Regulating vehicle quality

The initiative is an excellent one, but requires meticulous investigation, planning and implementation

Editorial August 23, 2015

In a recent development, the government is planning to regulate the environmental safety and quality of locally-assembled vehicles to meet international standards. This means that it is flirting with the idea of putting into place a vehicle recall system and regularly checking the reliability of vehicles on the road. This is a laudable step as it targets a very pressing issue, particularly in light of the recent pollution statistics released by the World Health Organisation, naming Pakistan as having three of the top 10 most-polluted cities in the world in terms of disease-causing air toxins.

Ideally, this should have been given consideration prior to the years of importing junkyard-worthy vehicles from other countries. It would now best serve car consumers if the auto development proposal clearly defines parameters and timelines for implementation — including consequences in the almost inevitable circumstance that manufacturers do not comply with the regulations and fail to use quality materials. The Engineering Development Board (EDB) needs to first focus on implementing basic rules like mandating that all vehicles contain seatbelts and that their carbon emissions, which contribute to greenhouse gases, are not exceeding international limits. Teams of Pakistani engineers, manufacturers and mechanics should be sent for professional training overseas to learn about the importance of safety regulations and the know-hows of meeting international standards. Additionally, regular vehicle servicing should be mandated with a reporting system to the government on the last service date of every registered vehicle. This is something the traffic police can verify when they stop vehicles for regular checking.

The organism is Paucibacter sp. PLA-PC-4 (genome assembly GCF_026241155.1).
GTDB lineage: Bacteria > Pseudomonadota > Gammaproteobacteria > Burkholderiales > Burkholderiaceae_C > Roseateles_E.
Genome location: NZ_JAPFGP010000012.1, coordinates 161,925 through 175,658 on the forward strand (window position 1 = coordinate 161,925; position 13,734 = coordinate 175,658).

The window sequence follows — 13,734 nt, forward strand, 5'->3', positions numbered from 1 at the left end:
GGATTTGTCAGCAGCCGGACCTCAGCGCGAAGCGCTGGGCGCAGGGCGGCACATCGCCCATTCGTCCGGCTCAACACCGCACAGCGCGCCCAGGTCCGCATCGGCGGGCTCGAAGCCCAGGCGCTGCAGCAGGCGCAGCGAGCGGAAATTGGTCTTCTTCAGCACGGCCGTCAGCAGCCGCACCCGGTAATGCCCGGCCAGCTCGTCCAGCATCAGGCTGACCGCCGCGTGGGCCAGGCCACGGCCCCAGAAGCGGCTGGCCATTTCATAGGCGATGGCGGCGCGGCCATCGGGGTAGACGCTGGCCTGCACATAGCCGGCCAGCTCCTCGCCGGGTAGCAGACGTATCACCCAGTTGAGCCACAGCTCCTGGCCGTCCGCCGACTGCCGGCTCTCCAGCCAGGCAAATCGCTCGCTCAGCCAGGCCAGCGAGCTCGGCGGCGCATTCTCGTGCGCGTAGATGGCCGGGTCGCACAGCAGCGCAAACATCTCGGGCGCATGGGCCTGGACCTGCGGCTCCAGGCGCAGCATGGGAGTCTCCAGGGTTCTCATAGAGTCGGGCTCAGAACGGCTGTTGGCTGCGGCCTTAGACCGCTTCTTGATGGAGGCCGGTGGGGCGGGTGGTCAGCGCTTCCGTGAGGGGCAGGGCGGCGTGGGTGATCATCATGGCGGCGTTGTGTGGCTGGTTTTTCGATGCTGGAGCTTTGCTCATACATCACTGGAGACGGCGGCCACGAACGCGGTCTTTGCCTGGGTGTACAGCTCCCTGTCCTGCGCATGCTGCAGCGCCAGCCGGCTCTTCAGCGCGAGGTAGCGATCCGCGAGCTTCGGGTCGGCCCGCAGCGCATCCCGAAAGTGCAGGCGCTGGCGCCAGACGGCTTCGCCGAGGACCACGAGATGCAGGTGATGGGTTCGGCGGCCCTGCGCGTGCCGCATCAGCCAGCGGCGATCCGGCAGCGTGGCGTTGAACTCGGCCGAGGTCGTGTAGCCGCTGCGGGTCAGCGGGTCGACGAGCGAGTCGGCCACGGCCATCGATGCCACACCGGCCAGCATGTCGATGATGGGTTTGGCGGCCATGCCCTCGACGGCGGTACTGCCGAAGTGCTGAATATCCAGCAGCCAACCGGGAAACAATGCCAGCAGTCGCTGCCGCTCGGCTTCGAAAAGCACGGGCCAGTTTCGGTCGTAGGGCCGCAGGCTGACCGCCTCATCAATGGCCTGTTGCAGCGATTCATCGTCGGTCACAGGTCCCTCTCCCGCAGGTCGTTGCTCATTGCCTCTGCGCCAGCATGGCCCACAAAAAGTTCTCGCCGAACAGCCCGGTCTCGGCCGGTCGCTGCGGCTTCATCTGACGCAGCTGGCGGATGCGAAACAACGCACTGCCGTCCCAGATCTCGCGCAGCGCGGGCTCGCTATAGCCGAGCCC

Lastly, we need a system of check and balance to monitor the EDB, which is known for giving preference to assemblers and manufacturers over consumer needs. When it comes to ensuring human safety, we cannot compromise on the quality of vehicles, nor on the quality of engineers given the responsibility of ensuring consumer health and safety. The initiative is an excellent one, but requires meticulous investigation, planning and implementation.

Published in The Express Tribune, August 24th,  2015.

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Katiane | 5 years ago | Reply Or have the ability to flip a frame motor usdpie down . Maybe have a new motor that attaches to frames and moves the frame along the ground like a wheel of a car Also Faster moving frames = more updates per second = more lag = death to a lot of people so whilst the option may be nice I don't think enough people have the ability to handle it to make it viable.Then again would be nice for those who can handle it.
Atif | 5 years ago | Reply Government is all talk and nothing else. The auto development policy is pending since 3 years. The government cant even come up with a policy. A college student with a technical background can certainly do a better job than the government. Locally made vehicles utilize obsolete 1970s/1980s technology (Paksuzuki lineup - Cultus, bolan, ravi, mehran) *Pakistan has become a dumping ground by both assemblers and government. Assemblers are dumping old cars not sold anywhere in the world without any safety features, emission standards of quality.. Whereas import duty on new cars are so high that people can only buy used cars. Even then unfortunately in terms of safety on many occasions new local cars are still behind 5 year old Japanese used vehicles. *
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